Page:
|My Education, Susan Choi,Penguin Group/Viking||Regina Gottlieb had been warned about Professor Nicholas Brodeur long before arriving as a graduate student at his prestigious university high on a pastoral hill. He’s said to lie in the dark in his office while undergraduate women read couplets to him. He’s condemned on the walls of the women’s restroom, and enjoys films by Roman Polanski. But no one has warned Regina about his exceptional physical beauty—or his charismatic, volatile wife.
My Education is the story of Regina’s mistakes, which only begin in the bedroom, and end—if they do—fifteen years in the future and thousands of miles away. By turns erotic and completely catastrophic, Regina’s misadventures demonstrate what can happen when the chasm between desire and duty is too wide to bridge.
|The Two Hotel Francforts: A Novel, David Leavitt, Bloomsbury||It is the summer of 1940, and Lisbon, Portugal, is the only neutral port left in Europe—a city filled with spies, crowned heads, and refugees of every nationality, tipping back absinthe to while away the time until their escape. Awaiting safe passage to New York on the SS Manhattan, two couples meet: Pete and Julia Winters, expatriate Americans fleeing their sedate life in Paris; and Edward and Iris Freleng, sophisticated, independently wealthy, bohemian, and beset by the social and sexual anxieties of their class. As Portugal’s neutrality, and the world’s future, hang in the balance, the hidden threads in the lives of these four characters—Julia’s status as a Jew, Pete and Edward’s improbable affair, Iris’s increasingly desperate efforts to save her tenuous marriage—begin to come loose.|
|Finalists of the 26th Annual Lambda Literary Awards: Bisexual Nonfiction|
|The B Word: Bisexuality in Contemporary Film and Television, Maria San Filippo, Indiana University Press||Often disguised in public discourse by terms like “gay,” “homoerotic,” “homosocial,” or “queer,” bisexuality is strangely absent from queer studies and virtually untreated in film and media criticism. Maria San Filippo aims to explore the central role bisexuality plays in contemporary screen culture, establishing its importance in representation, marketing, and spectatorship. By examining a variety of media genres including art cinema, sexploitation cinema and vampire films, “bromances,” and series television, San Filippo discovers “missed moments” where bisexual readings of these texts reveal a more malleable notion of subjectivity and eroticism. San Filippo’s work moves beyond the subject of heteronormativity and responds to “compulsory monosexuality,” where it’s not necessarily a couple’s gender that is at issue, but rather that an individual chooses one or the other. The B Word transcends dominant relational formation (gay, straight, or otherwise) and brings a discursive voice to the field of queer and film studies.|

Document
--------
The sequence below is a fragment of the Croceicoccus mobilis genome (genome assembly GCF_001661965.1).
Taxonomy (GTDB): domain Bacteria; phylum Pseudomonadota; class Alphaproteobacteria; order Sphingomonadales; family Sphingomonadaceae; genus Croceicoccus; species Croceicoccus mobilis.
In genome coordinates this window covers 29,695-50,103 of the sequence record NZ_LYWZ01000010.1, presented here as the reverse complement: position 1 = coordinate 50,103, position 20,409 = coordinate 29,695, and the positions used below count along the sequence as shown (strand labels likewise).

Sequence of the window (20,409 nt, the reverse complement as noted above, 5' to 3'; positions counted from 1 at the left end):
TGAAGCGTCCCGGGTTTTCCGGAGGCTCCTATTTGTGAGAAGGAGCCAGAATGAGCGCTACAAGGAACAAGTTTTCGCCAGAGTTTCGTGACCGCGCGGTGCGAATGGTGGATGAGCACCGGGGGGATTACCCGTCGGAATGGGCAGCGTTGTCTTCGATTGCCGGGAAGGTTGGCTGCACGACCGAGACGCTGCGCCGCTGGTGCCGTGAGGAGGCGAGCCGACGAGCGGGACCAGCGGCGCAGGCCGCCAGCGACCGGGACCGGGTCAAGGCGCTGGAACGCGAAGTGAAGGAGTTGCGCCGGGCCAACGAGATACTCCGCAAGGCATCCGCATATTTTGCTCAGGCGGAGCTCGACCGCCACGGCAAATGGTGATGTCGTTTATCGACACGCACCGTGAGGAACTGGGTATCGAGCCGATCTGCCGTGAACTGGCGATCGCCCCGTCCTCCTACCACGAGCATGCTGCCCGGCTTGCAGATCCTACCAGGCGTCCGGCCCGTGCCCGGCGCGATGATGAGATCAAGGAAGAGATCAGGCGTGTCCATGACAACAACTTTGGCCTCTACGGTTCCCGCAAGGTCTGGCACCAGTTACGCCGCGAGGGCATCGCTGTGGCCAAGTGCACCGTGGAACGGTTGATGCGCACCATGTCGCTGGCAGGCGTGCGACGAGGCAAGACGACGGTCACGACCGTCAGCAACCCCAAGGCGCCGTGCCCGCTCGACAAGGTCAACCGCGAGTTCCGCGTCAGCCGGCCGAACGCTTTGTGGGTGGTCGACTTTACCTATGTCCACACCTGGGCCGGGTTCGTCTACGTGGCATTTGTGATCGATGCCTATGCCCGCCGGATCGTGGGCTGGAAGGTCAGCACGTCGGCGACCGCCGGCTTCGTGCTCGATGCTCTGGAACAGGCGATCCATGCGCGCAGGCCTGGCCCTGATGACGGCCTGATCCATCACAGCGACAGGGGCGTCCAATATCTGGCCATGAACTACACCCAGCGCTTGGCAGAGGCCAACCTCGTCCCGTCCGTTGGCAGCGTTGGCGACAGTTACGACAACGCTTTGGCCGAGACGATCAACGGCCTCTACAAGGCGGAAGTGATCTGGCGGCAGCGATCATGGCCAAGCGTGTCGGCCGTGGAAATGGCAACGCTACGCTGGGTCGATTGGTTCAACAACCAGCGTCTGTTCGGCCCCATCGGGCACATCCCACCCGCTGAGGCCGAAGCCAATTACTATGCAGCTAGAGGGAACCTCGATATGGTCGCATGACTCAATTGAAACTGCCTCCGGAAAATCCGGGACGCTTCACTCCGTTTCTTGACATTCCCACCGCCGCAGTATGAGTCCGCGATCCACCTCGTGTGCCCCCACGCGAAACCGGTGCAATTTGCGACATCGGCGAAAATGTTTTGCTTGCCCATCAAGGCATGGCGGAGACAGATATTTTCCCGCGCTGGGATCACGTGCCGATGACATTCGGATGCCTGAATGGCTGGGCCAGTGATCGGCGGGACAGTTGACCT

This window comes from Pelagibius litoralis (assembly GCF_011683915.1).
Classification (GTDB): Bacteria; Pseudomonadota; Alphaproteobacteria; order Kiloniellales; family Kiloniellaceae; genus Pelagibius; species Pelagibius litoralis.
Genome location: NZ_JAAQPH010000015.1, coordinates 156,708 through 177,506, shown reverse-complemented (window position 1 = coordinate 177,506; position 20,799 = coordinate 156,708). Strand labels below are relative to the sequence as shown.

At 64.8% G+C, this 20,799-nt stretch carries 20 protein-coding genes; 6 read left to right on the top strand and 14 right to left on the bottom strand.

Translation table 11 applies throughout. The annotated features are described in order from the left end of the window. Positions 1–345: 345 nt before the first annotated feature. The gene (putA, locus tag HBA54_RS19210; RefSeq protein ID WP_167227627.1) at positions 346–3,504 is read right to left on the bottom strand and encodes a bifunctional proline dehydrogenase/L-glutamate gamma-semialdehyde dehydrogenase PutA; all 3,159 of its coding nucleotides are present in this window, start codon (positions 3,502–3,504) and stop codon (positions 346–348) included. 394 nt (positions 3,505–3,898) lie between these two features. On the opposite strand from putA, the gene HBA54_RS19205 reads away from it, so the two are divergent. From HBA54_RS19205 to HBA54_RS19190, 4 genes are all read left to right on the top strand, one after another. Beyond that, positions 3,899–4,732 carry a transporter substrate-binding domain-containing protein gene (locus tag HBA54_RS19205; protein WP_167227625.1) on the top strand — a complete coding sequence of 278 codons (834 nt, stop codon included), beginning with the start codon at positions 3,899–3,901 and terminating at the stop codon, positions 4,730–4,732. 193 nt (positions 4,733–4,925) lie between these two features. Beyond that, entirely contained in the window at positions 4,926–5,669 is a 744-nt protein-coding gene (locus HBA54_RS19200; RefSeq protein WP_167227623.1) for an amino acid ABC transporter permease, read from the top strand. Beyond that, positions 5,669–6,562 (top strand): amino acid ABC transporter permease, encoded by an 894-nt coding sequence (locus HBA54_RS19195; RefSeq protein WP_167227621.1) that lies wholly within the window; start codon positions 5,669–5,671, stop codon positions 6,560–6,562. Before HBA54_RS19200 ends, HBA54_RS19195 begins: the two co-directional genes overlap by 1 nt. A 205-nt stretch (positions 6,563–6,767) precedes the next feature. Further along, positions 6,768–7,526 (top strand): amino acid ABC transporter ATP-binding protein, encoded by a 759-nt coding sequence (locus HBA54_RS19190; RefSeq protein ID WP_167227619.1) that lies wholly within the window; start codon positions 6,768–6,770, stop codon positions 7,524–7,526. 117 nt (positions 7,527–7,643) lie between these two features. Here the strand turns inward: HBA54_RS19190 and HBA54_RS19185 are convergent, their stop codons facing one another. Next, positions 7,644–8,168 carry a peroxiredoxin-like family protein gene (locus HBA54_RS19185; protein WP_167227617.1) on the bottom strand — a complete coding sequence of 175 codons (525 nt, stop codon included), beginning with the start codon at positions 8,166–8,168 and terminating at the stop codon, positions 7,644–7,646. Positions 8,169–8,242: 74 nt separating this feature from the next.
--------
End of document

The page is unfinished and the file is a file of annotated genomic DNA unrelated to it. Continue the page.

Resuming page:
|Bi: Notes for a Bisexual Revolution, Shiri Eisner, Seal Press||This book takes a long overdue, comprehensive look at bisexual politics—from the issues surrounding biphobia/monosexism, feminism, and transgenderism to the practice of labeling those who identify as bi as either “too bisexual” (promiscuous and incapable of fidelity) or “not bisexual enough” (not actively engaging romantically or sexually with people of at least two different genders). In this forward-thinking and eye-opening book, feminist bisexual and genderqueer activist Shiri Eisner takes readers on a journey through the many aspects of the meanings and politics of bisexuality, specifically highlighting how bisexuality can open up new and exciting ways of challenging social convention.
Informed by feminist, transgender, and queer theory, as well as politics and activism, the book is a radical manifesto for a group that has been too frequently silenced, erased, and denied—and a starting point from which to launch a bisexual revolution.
|The Soundtrack of My Life, Clive Davis, Simon & Schuster||Music legend Clive Davis recounts an extraordinary five-decade career in the music business, while also telling a remarkable personal story of triumphs, disappointments, and encounters with some of the greatest musical artists of our time, from Bob Dylan and Paul Simon to Whitney Houston and Alicia Keys.
Orphaned and impoverished in his teens, Davis overcame early hardships, earning a full scholarship to New York University and then one to Harvard Law School. As general counsel at Columbia Records, Davis quickly distinguished himself and capitalized on a lucky break to catapult to the presidency of the company. More surprisingly, he was to learn he had “ears,” a rare ability to spot talent and create hit records. His is the imprimatur that has helped shape contemporary music and our popular culture for the past forty-five years.